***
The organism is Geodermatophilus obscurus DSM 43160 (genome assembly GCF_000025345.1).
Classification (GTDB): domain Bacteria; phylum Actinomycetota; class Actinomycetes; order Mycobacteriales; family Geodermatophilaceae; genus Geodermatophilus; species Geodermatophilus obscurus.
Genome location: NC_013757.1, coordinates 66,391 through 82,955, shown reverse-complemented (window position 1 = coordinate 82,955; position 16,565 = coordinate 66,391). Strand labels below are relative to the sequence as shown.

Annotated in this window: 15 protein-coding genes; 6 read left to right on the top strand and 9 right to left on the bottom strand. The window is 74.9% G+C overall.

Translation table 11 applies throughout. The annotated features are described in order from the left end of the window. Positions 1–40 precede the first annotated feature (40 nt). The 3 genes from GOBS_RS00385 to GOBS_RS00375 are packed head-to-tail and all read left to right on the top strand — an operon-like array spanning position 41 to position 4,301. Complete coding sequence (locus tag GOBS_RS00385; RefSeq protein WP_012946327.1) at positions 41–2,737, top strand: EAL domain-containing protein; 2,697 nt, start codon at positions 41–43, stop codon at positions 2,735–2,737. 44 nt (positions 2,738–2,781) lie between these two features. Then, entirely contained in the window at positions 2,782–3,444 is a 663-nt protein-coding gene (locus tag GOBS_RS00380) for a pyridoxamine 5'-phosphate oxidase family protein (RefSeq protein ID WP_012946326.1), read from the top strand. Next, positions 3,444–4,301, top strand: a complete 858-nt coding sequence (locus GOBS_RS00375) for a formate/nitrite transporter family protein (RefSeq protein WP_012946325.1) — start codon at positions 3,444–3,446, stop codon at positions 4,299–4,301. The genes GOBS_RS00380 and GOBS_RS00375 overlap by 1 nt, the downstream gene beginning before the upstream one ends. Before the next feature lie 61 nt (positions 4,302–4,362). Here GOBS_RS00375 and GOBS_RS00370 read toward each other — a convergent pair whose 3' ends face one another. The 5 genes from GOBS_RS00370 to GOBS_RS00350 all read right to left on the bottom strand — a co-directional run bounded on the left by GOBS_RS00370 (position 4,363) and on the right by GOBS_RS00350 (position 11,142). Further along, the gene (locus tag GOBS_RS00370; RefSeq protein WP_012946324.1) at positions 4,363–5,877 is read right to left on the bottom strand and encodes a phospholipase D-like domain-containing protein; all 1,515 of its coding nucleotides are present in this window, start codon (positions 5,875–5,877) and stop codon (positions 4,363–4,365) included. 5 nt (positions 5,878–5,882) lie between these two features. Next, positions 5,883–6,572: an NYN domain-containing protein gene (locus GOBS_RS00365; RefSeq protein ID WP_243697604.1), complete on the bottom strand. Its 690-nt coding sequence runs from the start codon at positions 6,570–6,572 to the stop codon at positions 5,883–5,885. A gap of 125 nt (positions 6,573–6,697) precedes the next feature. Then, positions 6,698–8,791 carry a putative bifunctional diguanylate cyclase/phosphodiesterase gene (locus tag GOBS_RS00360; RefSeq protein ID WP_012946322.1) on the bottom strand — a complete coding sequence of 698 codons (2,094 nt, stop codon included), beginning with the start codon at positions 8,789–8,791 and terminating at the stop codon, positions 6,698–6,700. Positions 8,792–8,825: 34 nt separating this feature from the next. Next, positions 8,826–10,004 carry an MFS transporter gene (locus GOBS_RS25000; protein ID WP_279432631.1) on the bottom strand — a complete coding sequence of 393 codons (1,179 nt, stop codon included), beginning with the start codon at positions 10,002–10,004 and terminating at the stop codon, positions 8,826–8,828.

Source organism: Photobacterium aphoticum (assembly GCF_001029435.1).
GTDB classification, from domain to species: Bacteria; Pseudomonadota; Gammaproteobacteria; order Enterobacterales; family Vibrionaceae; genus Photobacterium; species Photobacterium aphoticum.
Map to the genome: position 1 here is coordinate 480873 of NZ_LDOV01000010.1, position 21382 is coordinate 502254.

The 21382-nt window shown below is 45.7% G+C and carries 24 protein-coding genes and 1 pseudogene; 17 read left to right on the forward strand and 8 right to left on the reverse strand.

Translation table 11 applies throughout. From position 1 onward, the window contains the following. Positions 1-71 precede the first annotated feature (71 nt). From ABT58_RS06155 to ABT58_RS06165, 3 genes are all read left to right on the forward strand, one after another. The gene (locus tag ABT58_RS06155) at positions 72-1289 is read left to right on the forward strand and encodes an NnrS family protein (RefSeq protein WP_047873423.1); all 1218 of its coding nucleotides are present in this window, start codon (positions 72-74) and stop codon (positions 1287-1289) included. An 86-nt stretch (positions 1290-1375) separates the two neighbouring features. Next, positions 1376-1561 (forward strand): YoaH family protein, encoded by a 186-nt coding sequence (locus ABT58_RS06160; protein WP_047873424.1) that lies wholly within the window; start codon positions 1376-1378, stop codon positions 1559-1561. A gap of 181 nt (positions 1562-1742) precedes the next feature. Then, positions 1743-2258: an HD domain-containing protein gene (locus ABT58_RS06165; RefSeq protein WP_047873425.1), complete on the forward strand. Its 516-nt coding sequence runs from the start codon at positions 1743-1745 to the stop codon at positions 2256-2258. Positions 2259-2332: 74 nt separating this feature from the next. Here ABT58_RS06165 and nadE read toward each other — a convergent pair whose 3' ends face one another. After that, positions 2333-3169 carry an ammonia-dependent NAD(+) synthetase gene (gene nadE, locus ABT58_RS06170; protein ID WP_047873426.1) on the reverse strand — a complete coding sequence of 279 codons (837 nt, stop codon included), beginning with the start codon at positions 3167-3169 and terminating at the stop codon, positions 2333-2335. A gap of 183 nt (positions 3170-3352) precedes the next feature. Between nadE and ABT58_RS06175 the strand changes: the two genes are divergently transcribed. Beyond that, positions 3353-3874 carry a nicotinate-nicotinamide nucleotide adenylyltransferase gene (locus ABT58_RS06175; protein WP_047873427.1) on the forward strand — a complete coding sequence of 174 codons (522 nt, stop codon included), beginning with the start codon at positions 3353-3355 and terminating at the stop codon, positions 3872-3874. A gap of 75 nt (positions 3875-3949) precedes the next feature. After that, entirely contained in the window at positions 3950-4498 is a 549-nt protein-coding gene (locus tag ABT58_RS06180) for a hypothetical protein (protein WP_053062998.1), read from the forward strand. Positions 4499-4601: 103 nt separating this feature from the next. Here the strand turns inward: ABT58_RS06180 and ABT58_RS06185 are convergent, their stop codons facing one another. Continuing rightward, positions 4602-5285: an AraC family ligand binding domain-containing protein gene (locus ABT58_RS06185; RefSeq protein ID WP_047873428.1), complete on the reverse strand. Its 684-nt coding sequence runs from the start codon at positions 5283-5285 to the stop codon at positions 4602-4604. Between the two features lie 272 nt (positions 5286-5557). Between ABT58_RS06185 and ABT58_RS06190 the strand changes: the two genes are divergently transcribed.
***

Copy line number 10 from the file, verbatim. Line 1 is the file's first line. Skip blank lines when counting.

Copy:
Translation table 11 applies throughout. From position 1 onward, the window contains the following. Positions 1-71 precede the first annotated feature (71 nt). From ABT58_RS06155 to ABT58_RS06165, 3 genes are all read left to right on the forward strand, one after another. The gene (locus tag ABT58_RS06155) at positions 72-1289 is read left to right on the forward strand and encodes an NnrS family protein (RefSeq protein WP_047873423.1); all 1218 of its coding nucleotides are present in this window, start codon (positions 72-74) and stop codon (positions 1287-1289) included. An 86-nt stretch (positions 1290-1375) separates the two neighbouring features. Next, positions 1376-1561 (forward strand): YoaH family protein, encoded by a 186-nt coding sequence (locus ABT58_RS06160; protein WP_047873424.1) that lies wholly within the window; start codon positions 1376-1378, stop codon positions 1559-1561. A gap of 181 nt (positions 1562-1742) precedes the next feature. Then, positions 1743-2258: an HD domain-containing protein gene (locus ABT58_RS06165; RefSeq protein WP_047873425.1), complete on the forward strand. Its 516-nt coding sequence runs from the start codon at positions 1743-1745 to the stop codon at positions 2256-2258. Positions 2259-2332: 74 nt separating this feature from the next. Here ABT58_RS06165 and nadE read toward each other — a convergent pair whose 3' ends face one another. After that, positions 2333-3169 carry an ammonia-dependent NAD(+) synthetase gene (gene nadE, locus ABT58_RS06170; protein ID WP_047873426.1) on the reverse strand — a complete coding sequence of 279 codons (837 nt, stop codon included), beginning with the start codon at positions 3167-3169 and terminating at the stop codon, positions 2333-2335. A gap of 183 nt (positions 3170-3352) precedes the next feature. Between nadE and ABT58_RS06175 the strand changes: the two genes are divergently transcribed. Beyond that, positions 3353-3874 carry a nicotinate-nicotinamide nucleotide adenylyltransferase gene (locus ABT58_RS06175; protein WP_047873427.1) on the forward strand — a complete coding sequence of 174 codons (522 nt, stop codon included), beginning with the start codon at positions 3353-3355 and terminating at the stop codon, positions 3872-3874. A gap of 75 nt (positions 3875-3949) precedes the next feature. After that, entirely contained in the window at positions 3950-4498 is a 549-nt protein-coding gene (locus tag ABT58_RS06180) for a hypothetical protein (protein WP_053062998.1), read from the forward strand. Positions 4499-4601: 103 nt separating this feature from the next. Here the strand turns inward: ABT58_RS06180 and ABT58_RS06185 are convergent, their stop codons facing one another. Continuing rightward, positions 4602-5285: an AraC family ligand binding domain-containing protein gene (locus ABT58_RS06185; RefSeq protein ID WP_047873428.1), complete on the reverse strand. Its 684-nt coding sequence runs from the start codon at positions 5283-5285 to the stop codon at positions 4602-4604. Between the two features lie 272 nt (positions 5286-5557). Between ABT58_RS06185 and ABT58_RS06190 the strand changes: the two genes are divergently transcribed.